It’s been hard keeping this one under wraps, but for almost a year and a half now, I’ve been working on a truly neat project that’s also been one of the hardest things I’ve ever done and, I hope, one of the most useful. Together with David Pogue (who you may know as the author of "Macs for Dummies" and the Desktop Critic column in Macworld magazine each month), I’ve written a new book called "Crossing Platforms: A Macintosh/Windows Phrasebook" (ISBN 1-56592-539-4, O’Reilly, 1999). The book lists for $29.95, but is readily available for less from most booksellers, including Amazon, with whom TidBITS has an affiliate program.
Understanding the Concept — The book is essentially a translation dictionary, much like you’d use when travelling to look up a word in your native language to learn the corresponding word and pronunciation in some other language. You could also liken it to a language phrasebook that would tell you how to say, "Waiter! There’s a dragon in my soup!" in another tongue. In this case, though, the languages in question are those of the Mac OS and Windows 95/98.
The translation dictionary approach is an unusual one for a book, but it fits perfectly with its target audience. Imagine that you’re an experienced Macintosh user who has to start using Windows at work. You’re neither stupid nor a novice, so straining useful information out of an introductory Windows book would be tedious at best. And if you’re like the rest of us, you just want to get some work done without spending a lot of time reading. For instance, you might want to make an alias on a Windows machine and not even know that the Windows equivalent is called a shortcut. Look up "alias" under A in Crossing Platforms, and it will promptly identify the Windows equivalent as a shortcut, tell you how to make one, and explain the differences between Macintosh aliases and Windows shortcuts.
Alternatively, imagine that you’ve finally convinced a Windows-using friend or family member to buy a new iMac (joining the hundreds of thousands of other Windows users who’ve done so). You’ve set yourself up for Macintosh tech support for life, but what do you do when your new convert asks about the Macintosh equivalent to protocol components in the Windows Network control panel? You can quickly flip to the Windows side of the book, look up Network control panel under N, and see what the Macintosh equivalent is (and once you’ve been tipped off, explain how to set up the AppleTalk and TCP/IP control panels on the Mac). Or, of course, you could encourage your friend to get their own copy of the book so they can translate from Windows to the Mac on their own.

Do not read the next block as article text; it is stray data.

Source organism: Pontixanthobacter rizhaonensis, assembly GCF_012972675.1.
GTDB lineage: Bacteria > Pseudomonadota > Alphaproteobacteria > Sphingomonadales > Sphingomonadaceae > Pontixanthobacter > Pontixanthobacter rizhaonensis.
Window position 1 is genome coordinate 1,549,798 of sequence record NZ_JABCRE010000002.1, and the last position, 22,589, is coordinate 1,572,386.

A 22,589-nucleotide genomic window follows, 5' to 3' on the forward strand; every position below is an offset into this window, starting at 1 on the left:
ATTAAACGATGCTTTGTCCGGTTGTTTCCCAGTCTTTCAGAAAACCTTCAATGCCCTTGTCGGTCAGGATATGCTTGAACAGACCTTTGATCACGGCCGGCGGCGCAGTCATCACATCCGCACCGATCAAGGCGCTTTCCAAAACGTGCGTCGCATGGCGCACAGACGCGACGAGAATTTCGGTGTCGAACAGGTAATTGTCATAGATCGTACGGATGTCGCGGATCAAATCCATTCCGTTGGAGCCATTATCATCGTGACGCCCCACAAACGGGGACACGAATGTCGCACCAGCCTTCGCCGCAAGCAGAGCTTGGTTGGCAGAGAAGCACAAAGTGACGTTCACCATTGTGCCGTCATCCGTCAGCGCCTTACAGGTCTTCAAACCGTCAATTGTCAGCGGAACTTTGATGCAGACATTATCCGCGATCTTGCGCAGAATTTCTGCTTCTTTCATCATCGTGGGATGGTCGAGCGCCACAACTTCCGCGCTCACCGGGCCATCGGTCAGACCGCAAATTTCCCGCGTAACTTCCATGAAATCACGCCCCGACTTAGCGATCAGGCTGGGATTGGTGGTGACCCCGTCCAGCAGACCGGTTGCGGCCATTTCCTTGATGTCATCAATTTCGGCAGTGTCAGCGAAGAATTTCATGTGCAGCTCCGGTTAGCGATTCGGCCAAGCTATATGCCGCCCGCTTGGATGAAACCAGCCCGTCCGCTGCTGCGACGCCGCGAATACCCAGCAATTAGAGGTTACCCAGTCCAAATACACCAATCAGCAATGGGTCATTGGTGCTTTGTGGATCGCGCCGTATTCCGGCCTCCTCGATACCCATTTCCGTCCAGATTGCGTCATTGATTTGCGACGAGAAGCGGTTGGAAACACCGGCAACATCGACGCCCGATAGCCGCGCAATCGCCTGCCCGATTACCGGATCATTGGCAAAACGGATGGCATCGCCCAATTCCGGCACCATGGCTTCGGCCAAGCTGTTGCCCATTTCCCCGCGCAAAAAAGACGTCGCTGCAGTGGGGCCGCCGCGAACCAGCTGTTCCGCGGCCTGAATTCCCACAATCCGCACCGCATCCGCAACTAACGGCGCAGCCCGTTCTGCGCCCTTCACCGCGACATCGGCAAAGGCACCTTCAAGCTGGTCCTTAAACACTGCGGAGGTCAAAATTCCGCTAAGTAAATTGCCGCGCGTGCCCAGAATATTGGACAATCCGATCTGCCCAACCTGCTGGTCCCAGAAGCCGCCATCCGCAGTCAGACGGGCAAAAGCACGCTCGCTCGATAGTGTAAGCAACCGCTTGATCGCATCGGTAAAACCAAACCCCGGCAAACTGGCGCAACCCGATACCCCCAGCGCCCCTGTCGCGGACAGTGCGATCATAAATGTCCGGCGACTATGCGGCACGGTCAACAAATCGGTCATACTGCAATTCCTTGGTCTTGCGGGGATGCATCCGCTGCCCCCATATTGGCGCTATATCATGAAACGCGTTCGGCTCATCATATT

The Goals — I wanted to write this book for a couple of reasons. First, despite misinformed comments about how Windows 95 was "just as good as" the Mac and some superficial similarities, the Mac OS and Windows are quite different, especially at a deep conceptual level. When I needed to use Windows to write about Windows versions of Internet programs, I found these conceptual differences quite annoying – I had come to Windows with the impression it would work more or less as I expected a Mac to work, and I was quickly disabused of that notion. So my first goal was to help Mac users avoid the frustrations I went through with things like trying to make my PC stop asking me to login at every startup.
Second, while working on Cary Lu’s "The Race for Bandwidth" with Steve Manes, a columnist for Forbes who concentrates primarily on the PC world, I had numerous long discussions with Steve about things that bugged him about the Mac OS, coming at it as a PC user. I could generally fix his problem and explain why the Mac OS worked as it did, but I started to see how a PC user could find the Mac OS frustrating as well, and I tried in the book to explain the Mac so that Windows users will see the power, consistency, and flexibility of the Mac OS.
These two mindsets – a Mac user having to use Windows and a Windows user trying to learn the Mac – proved to be the focus of the discussions David and I had while working out the design of the book. And when I was writing each alphabetical chapter, I had to keep reminding myself which mindset I needed to use for each entry. Luckily, as the reader, all you need to know is which half of the book to use. If you’re a Mac user learning Windows, use the first half. If you’re a Windows user learning to use the Mac OS, stick with the second half.
Sample Material & Reviews — To get more of a feel for the book, you can read the A chapters on O’Reilly’s Web site. If you’re interested in reviewing the book, interviewing me or David about it, or inquiring about discounts on bulk purchases (for departments whose Macs have been taken away, for instance), send me email at <[email protected]>.